Some of the steps involved in applying for a relative’s permanent residency
Once immigrants have established themselves in the United States by finding a place to live and securing a job, they often use it as an opportunity to send money to their home country who may be struggling financially. But immigrants can also use their new-found residency to help a relative become a permanent resident of the U.S.
To help immigrants go about this, U.S. Citizen and Immigration Services offers some tips for how to get the process started and what they can expect.
According to the USCIS, immigrants start by filing an I-130 form, which is called a Petition for Alien Relative. Eligible relatives include an immigrant's spouse, their children, parents or siblings. Immigrants will need to have proof indicating they are, in fact, related to the person applying for permanent residency.
Once the petition has been filled out and submitted to the USCIS, it basically reserves a place in line with others who are also waiting to immigrate to the U.S. Where these relatives will be placed in that line is on a first come, first-serve basis, so the earlier the petition is filled out and handed in, the shorter the wait will generally be.
However, there are some exceptions to this rule. For example, if the immigrant is a U.S. citizen and the relative is an immediate family member, there is no waiting list for these relatives. As a result, once the I-130 petition has been approved, the U.S. Department of State will invite them to apply for an immigrant visa.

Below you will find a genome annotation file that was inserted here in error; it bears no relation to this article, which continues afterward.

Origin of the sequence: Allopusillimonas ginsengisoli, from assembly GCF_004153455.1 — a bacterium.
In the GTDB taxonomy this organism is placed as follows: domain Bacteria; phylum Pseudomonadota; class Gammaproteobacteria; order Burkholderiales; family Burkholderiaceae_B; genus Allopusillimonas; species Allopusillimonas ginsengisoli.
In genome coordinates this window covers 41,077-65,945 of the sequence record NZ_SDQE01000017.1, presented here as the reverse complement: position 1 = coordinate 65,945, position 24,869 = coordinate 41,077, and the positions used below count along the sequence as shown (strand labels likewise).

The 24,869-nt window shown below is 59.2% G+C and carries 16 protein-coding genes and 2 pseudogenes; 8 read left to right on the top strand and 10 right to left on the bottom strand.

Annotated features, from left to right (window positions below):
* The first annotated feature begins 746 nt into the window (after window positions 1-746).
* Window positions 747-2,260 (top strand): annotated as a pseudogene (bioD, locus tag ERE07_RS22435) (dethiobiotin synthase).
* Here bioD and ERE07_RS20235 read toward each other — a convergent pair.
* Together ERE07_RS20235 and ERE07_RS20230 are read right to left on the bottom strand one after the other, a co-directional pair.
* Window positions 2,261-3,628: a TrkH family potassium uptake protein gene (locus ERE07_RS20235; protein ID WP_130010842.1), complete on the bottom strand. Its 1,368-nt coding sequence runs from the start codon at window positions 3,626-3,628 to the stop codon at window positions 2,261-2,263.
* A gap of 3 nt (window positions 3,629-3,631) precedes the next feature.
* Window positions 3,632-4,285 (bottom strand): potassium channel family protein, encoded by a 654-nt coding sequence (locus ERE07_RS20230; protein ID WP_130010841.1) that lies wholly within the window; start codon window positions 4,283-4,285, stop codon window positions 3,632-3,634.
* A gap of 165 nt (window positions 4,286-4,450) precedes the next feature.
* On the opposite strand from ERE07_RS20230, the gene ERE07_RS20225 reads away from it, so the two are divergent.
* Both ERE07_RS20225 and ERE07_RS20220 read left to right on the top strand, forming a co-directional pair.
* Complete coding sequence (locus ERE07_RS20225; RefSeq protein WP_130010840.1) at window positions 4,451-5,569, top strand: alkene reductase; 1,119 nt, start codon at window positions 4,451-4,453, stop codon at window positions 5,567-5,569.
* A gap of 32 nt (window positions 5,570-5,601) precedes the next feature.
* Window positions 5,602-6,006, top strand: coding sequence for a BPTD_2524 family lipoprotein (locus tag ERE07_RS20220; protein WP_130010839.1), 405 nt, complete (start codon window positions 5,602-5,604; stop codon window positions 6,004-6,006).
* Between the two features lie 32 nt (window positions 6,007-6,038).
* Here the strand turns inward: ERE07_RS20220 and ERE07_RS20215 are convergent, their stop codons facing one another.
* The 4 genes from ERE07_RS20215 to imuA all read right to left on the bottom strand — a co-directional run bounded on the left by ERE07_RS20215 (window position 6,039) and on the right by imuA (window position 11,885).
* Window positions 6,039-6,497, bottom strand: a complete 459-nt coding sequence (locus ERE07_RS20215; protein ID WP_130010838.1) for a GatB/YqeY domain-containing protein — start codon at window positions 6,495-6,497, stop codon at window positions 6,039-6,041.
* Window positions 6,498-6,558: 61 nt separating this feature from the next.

While this can expedite the process, immigrants should be aware that their relatives can't stay in the U.S. while awaiting approval. USCIS says that if relatives live outside the U.S., they need to remain there until they have been approved. However, if an immigrant's family member already lives in the U.S. and entered legally, they can apply to update their status to permanent resident while awaiting the approval process.
By filing a petition for a relative's permanent residency, immigrants should be advised that there are some strings attached. For instance, USCIS that once a relative has been approved, the immigrant who originally filed the petition on behalf of their relative must agree to become their financial sponsor. Immigrants will be evaluated to see whether they have the assets to do this after filling out an I-864 form or what's called an Affidavit of Support. If the immigrant doesn't meet the necessary qualifications, another individual with enough assets will need to be identified before the process can move forward.